B.C. economics in the wake of the flood

Special report: Deluge has exposed vulnerabilities in the province’s critical transportation infrastructure

Cars swamped in flooded area of Abbotsford after the record rainstorm that hammered B.C. last week | Stefan Labbé/Glacier Media

As of mid-week last week, if you Google-mapped a route to Calgary from Vancouver, the only highway link was Highway 5 and 90 through Washington state. The only other way there was by airplane.

By now, one of the four highways that connect the Lower Mainland to the rest of B.C. – Highway 3 – could be reopened. That was the hope, last week, of B.C.’s Transportation Minister Rob Fleming, when he spoke to reporters the day after a three-day deluge crippled B.C.’s highway and railway networks.

But whether any traffic could get through Abbotsford was uncertain, as sections of the TransCanada Highway were passable only by boat.

And fixing a key artery – the Coquihalla Highway – was something that was expected to take weeks, if not months.

Although there had been sufficient warning of an approaching “atmospheric river” that dumped record amounts of rain on B.C., B.C. Public Safety Minister Mike Farnworth admitted last week that no one expected it to cause the kind of damage that it did.

“The impacts have been significantly greater than expected,” he said.

The Lower Mainland was cut off from the rest of B.C. for several days, as all highways that lead to it had sections that were washed out or severed by landslides and mudslides. Rail service was also halted, and the Trans Mountain pipeline, which provides oil for Burnaby’s refinery and refined fuels for the Lower Mainland had to be shut down as a precautionary measure.

Fiona Famulak, president of the BC Chamber of Commerce, said the damage to critical infrastructure like roads and railways, was alarming, and underscored the vulnerabilities of critical transportation infrastructure.

“The impact on the economy is going to be significant,” she said last week. “We need to be able to move, and it’s clear in the last 24 hours, we’ve lost that ability because major transportation routes have been cut off.”

Several communities in B.C. saw grocery stores emptied, due to severed supply chains and a sudden influx of evacuees from places like Merritt, Princeton and Abbotsford.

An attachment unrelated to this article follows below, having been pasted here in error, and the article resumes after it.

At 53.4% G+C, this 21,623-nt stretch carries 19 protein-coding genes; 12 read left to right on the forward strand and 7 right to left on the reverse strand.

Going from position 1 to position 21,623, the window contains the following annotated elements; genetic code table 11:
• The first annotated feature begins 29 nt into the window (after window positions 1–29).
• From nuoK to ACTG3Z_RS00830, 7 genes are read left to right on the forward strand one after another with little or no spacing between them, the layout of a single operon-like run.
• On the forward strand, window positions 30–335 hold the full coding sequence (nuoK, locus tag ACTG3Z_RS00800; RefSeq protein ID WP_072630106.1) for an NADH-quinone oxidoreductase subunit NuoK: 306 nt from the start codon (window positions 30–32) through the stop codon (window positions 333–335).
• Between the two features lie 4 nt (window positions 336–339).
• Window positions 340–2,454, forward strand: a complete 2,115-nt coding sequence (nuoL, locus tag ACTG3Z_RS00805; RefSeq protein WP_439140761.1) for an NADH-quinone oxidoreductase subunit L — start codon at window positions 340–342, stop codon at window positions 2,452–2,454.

“We have supply chain issues that have been impacting us already because of the pandemic, and now we can’t get goods down to the Lower Mainland,” said Bridgitte Anderson, president of the Greater Vancouver Board of Trade (GVBOT).

Once the immediate crisis of getting roads and bridges repaired is over, Anderson said all levels of government will need to focus on improving critical infrastructure as part of climate change adaptation plans.

“I know that right now it really is a crisis management situation to deal with the urgent needs, but as the days go on, we need to also be more forward-looking in our response and think about how we can make our infrastructure more resilient and ensure that in the event of another disaster … that we can be sure that we are in better shape for when the next disaster happens.”

“We cannot afford to have our infrastructure out for any length of time, whether it’s road or rail,” Famulak said. “I think we need a really clear mitigation strategy, and part of that is strengthening the infrastructure so that when events like these happens it doesn’t have such a hard impact.

“Whether it’s flood, whether it’s fire, we need to be in a place where we can keep goods and services and people moving. We cannot afford to come to a standstill.”

One area of vulnerability revealed by recent flooding is Abbotsford, which lies along the Fraser River, and has long been prone to flooding. The TransCanada Highway passes through flood-prone areas, like Sumas Prairie – a former lake that was drained in the 1920s for agriculture and which last week turned back into a lake.

Abbotsford’s mayor urged residents of that area to evacuate over fears that the Barrowtown Pump Station – a critical piece of Abbotsford’s dyke and drainage system – was on the brink of failing.

Katerina Anastasiadis, executive director of the Abbotsford Chamber of Commerce, said the city has plans to improve its dyke and drainage systems to address flooding issues and hopes the federal government will now step up with the funding needed to accelerate those plans.

“This is something the city actually has been aware is a big risk for us – with our dyking systems – and something we worked with the federal government on to get infrastructure money for,” Anastasiadis said. “I’m hoping, with this incident, that they can see this is definitely a pressing issue for us.”

In its 2018 drainage master plan, the City of Abbotsford flags the dangers of localized flooding in the lowlands of Matsqui and Sumas Prairies, “undersized drainage infrastructure” in urban and rural areas, and “periodic road closures caused by flooding.”

The plan estimates the cost of improving the dyke and drainage system at $447 million over 25 years, about 77% of which is for improving the dyke system.

“The city is looking for more long-term partnership with the federal government for infrastructure funds to deal with dyking and drainage,” Anastasiadis said. “We need to be able to have reliable sources of funding to build this kind of critical infrastructure.”

As of Wednesday, the Train Mountain pipeline remained shut down, raising concerns of possible gasoline shortages, because the pipeline supplies oil for refining at the Parkland Fuels refinery in Burnaby and refined fuels from Alberta refineries. •